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pyrotechnic expolision
WW2 grenade explodes in French WW2 building window
Grenade expolision in WW2 French 2nd story window

Extremely advanced technology has now fully pervaded the film industry.  So most modern movies use CGI technology to fulfill much of its explosion-related needs.  However, this sometimes fails to give the desired realistic result that an actual (practical) explosion can deliver.  Hence, when using any practical form of

pyrotechnics many factors, issues and questions must be taken

into consideration. But, are not limited to the following:

  • health & safety issues when using fog, haze, smoke,  open flame effects, “dust” hits/effects, and explosions.
  • All local, state and federal laws
  • general fire danger and current ​risk level
  • noise concerns
  • permits required (if any)
  • insurance (often mandatory)
  • suitability (including:  Practical vs. CGI created)
  • any involvement of talent and/or stunt personnel
  • cost to production/budget
  • possible environmental concerns
  • potential impact to property

Using an untrained amateur or novice, is not only extremely

dangerous to everyone on set, but it can place you and your production into serious financial and/or legal/criminal liability (should any property become damaged or someone is hurt or seriously injured).  Don't take chances   ...Contact us! 

Lawrence of arabia and arab bedouin soldier blowing up a turkish train
Turk artillery expolsion in Wadi Rum Jordan desert


artillery ground explosion and stuntmen in Jordanian desert
Setting a ground charge in Aqaba, Jordan fort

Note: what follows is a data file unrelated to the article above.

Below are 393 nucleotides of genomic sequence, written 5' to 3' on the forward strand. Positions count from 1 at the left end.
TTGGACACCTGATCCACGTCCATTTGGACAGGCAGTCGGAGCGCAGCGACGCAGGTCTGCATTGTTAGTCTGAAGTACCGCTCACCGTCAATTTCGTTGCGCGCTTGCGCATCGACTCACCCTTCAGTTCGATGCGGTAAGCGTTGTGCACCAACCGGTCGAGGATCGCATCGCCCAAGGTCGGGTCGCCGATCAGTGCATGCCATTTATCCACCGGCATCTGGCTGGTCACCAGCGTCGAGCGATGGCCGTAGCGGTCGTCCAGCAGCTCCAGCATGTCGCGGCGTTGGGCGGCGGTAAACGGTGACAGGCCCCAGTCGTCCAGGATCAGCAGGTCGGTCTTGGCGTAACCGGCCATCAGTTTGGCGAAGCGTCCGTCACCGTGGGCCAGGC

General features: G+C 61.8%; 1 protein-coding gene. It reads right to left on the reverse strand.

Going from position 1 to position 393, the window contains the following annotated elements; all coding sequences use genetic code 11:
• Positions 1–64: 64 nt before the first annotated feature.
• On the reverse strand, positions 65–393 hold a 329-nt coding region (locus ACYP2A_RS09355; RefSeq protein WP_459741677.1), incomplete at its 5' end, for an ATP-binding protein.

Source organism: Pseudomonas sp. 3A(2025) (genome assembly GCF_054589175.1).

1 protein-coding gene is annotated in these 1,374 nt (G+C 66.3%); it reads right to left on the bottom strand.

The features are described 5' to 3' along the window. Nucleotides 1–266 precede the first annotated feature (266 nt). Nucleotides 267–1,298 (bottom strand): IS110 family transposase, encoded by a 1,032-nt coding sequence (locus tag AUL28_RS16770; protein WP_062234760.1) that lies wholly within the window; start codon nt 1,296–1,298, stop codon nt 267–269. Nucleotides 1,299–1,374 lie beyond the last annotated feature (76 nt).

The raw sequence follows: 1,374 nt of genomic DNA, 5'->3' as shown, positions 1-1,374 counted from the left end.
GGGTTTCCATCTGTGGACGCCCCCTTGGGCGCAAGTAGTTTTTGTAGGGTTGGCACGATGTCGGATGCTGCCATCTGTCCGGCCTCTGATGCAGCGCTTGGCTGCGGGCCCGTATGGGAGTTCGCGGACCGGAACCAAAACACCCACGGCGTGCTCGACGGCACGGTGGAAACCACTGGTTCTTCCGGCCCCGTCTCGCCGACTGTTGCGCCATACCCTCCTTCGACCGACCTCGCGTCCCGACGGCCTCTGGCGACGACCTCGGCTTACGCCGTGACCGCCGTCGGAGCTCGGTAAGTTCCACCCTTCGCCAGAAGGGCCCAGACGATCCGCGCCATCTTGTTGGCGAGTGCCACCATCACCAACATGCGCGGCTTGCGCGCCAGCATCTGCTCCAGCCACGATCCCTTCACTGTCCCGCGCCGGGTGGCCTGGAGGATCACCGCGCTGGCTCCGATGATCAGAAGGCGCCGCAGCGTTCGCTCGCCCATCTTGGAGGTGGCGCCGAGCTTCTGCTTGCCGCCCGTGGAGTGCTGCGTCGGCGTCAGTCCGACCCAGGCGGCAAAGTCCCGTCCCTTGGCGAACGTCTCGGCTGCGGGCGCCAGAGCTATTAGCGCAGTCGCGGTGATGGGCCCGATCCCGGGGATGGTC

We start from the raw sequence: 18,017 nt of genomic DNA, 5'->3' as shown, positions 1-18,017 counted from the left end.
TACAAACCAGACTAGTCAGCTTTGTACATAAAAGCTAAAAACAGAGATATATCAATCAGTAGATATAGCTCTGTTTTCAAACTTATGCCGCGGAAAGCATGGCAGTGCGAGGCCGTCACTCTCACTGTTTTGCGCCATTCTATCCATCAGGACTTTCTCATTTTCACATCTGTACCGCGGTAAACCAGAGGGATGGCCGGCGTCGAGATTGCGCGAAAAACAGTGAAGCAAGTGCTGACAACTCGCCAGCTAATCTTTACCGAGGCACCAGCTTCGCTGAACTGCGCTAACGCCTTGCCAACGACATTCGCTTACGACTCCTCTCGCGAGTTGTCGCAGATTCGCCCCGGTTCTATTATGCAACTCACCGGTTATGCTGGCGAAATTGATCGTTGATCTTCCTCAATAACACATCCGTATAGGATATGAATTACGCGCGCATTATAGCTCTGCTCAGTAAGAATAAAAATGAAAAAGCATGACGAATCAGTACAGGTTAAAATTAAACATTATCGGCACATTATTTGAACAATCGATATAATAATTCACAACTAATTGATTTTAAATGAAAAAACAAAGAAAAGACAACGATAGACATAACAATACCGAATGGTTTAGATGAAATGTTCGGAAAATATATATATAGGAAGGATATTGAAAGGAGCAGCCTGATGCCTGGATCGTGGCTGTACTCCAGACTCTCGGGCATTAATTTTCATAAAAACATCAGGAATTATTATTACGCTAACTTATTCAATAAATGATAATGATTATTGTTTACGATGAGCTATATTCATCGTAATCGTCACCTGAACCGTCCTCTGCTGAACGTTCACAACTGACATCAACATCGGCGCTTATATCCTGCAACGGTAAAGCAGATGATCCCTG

Special effects & Explosions 

Series of mortar explosions in WW2 film

Pyrotechnics have long been an important and thrilling special effects tool in the film industry.  Any fire-related effect seen in the movies falls under pyrotechnics.  From action packed blockbusters, to the most docile of film or TV show, each involve special effects and pyrotechnics.  Birthday cake candles, a tiny camp fire, or even the atmospheric haze of a smokey night club, these are all special effects or pyrotechnic effects.  Planning any production, that will use these effects, requires a very heightened awareness of the safety elements involved, and all the potential hazards. The pyro-technician is responsible for designing and orchestrating all the explosions and/or special effects you see on the screen. 

If a script calls for a explosion and the producer knows the  pyrotechnics will be created on-set, they are required to hire a pyrotechnician (someone who is trained and educated in the science of explosions and fire).  In many states, in order for someone to be qualified as a pyrotechnician, they must complete specific secondary education and sub-specialized courses in addition to training certifications. They also must pass a specific exam and obtain a license, which must then be renewed every one to three years.  Therefore, a film company should NEVER use an unqualified pyrotechnician!   You just can't afford to take risks with anyone's safety!